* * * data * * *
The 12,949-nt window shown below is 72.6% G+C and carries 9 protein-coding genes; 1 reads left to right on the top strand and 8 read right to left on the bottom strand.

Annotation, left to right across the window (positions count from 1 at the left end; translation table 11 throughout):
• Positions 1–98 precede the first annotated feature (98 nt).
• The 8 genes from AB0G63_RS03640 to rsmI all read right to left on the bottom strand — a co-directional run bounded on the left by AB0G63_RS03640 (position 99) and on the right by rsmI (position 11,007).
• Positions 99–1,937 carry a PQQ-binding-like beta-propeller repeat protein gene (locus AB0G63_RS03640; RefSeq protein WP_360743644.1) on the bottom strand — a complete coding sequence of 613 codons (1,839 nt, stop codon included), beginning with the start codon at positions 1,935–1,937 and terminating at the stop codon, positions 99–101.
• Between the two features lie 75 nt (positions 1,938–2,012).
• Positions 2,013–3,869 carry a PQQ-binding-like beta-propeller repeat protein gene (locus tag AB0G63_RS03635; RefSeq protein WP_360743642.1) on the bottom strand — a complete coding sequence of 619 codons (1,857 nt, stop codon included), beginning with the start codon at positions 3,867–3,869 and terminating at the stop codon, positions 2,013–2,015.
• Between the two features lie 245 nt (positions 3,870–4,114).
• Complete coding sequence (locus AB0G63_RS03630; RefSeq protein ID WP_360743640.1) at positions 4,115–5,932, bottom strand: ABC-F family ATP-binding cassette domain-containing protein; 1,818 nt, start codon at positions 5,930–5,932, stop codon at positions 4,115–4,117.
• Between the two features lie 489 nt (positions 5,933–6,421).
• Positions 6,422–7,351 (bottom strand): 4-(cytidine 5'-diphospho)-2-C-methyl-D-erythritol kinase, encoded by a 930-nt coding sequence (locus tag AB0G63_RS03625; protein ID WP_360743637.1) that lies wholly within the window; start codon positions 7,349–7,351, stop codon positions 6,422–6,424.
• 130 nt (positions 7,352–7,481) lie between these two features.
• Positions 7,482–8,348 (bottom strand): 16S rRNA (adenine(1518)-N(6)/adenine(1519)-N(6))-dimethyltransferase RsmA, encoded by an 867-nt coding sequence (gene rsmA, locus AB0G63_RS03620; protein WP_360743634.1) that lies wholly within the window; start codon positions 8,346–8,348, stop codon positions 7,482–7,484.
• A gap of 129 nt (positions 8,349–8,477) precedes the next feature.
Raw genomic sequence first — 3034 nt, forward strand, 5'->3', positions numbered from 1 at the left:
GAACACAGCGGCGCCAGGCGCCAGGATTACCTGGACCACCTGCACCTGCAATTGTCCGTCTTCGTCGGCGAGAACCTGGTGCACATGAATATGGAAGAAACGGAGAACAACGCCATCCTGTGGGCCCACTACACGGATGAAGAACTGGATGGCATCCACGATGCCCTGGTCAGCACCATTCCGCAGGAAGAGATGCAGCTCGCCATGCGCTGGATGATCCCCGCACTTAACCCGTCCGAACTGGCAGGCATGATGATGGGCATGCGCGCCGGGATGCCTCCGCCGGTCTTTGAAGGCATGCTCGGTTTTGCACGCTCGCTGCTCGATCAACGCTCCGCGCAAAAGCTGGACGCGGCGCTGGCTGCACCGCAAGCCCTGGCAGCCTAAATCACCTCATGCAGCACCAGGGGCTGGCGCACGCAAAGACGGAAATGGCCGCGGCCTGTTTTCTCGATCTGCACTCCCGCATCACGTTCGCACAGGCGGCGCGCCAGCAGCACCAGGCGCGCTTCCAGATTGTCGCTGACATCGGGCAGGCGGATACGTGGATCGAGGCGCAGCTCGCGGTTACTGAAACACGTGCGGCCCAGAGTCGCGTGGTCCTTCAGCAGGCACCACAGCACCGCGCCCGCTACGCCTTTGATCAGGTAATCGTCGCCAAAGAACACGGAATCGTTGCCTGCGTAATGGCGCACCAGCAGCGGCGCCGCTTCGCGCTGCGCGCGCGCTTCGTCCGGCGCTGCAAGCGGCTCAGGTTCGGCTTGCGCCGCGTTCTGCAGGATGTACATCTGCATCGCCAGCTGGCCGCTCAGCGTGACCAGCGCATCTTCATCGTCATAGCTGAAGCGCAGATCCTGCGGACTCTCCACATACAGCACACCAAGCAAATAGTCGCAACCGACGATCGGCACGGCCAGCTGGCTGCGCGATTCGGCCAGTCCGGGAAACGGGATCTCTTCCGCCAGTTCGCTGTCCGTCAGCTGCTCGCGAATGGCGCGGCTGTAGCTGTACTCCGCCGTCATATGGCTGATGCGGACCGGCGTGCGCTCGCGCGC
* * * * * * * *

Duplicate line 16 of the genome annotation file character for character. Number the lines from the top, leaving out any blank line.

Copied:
GAACACAGCGGCGCCAGGCGCCAGGATTACCTGGACCACCTGCACCTGCAATTGTCCGTCTTCGTCGGCGAGAACCTGGTGCACATGAATATGGAAGAAACGGAGAACAACGCCATCCTGTGGGCCCACTACACGGATGAAGAACTGGATGGCATCCACGATGCCCTGGTCAGCACCATTCCGCAGGAAGAGATGCAGCTCGCCATGCGCTGGATGATCCCCGCACTTAACCCGTCCGAACTGGCAGGCATGATGATGGGCATGCGCGCCGGGATGCCTCCGCCGGTCTTTGAAGGCATGCTCGGTTTTGCACGCTCGCTGCTCGATCAACGCTCCGCGCAAAAGCTGGACGCGGCGCTGGCTGCACCGCAAGCCCTGGCAGCCTAAATCACCTCATGCAGCACCAGGGGCTGGCGCACGCAAAGACGGAAATGGCCGCGGCCTGTTTTCTCGATCTGCACTCCCGCATCACGTTCGCACAGGCGGCGCGCCAGCAGCACCAGGCGCGCTTCCAGATTGTCGCTGACATCGGGCAGGCGGATACGTGGATCGAGGCGCAGCTCGCGGTTACTGAAACACGTGCGGCCCAGAGTCGCGTGGTCCTTCAGCAGGCACCACAGCACCGCGCCCGCTACGCCTTTGATCAGGTAATCGTCGCCAAAGAACACGGAATCGTTGCCTGCGTAATGGCGCACCAGCAGCGGCGCCGCTTCGCGCTGCGCGCGCGCTTCGTCCGGCGCTGCAAGCGGCTCAGGTTCGGCTTGCGCCGCGTTCTGCAGGATGTACATCTGCATCGCCAGCTGGCCGCTCAGCGTGACCAGCGCATCTTCATCGTCATAGCTGAAGCGCAGATCCTGCGGACTCTCCACATACAGCACACCAAGCAAATAGTCGCAACCGACGATCGGCACGGCCAGCTGGCTGCGCGATTCGGCCAGTCCGGGAAACGGGATCTCTTCCGCCAGTTCGCTGTCCGTCAGCTGCTCGCGAATGGCGCGGCTGTAGCTGTACTCCGCCGTCATATGGCTGATGCGGACCGGCGTGCGCTCGCGCGC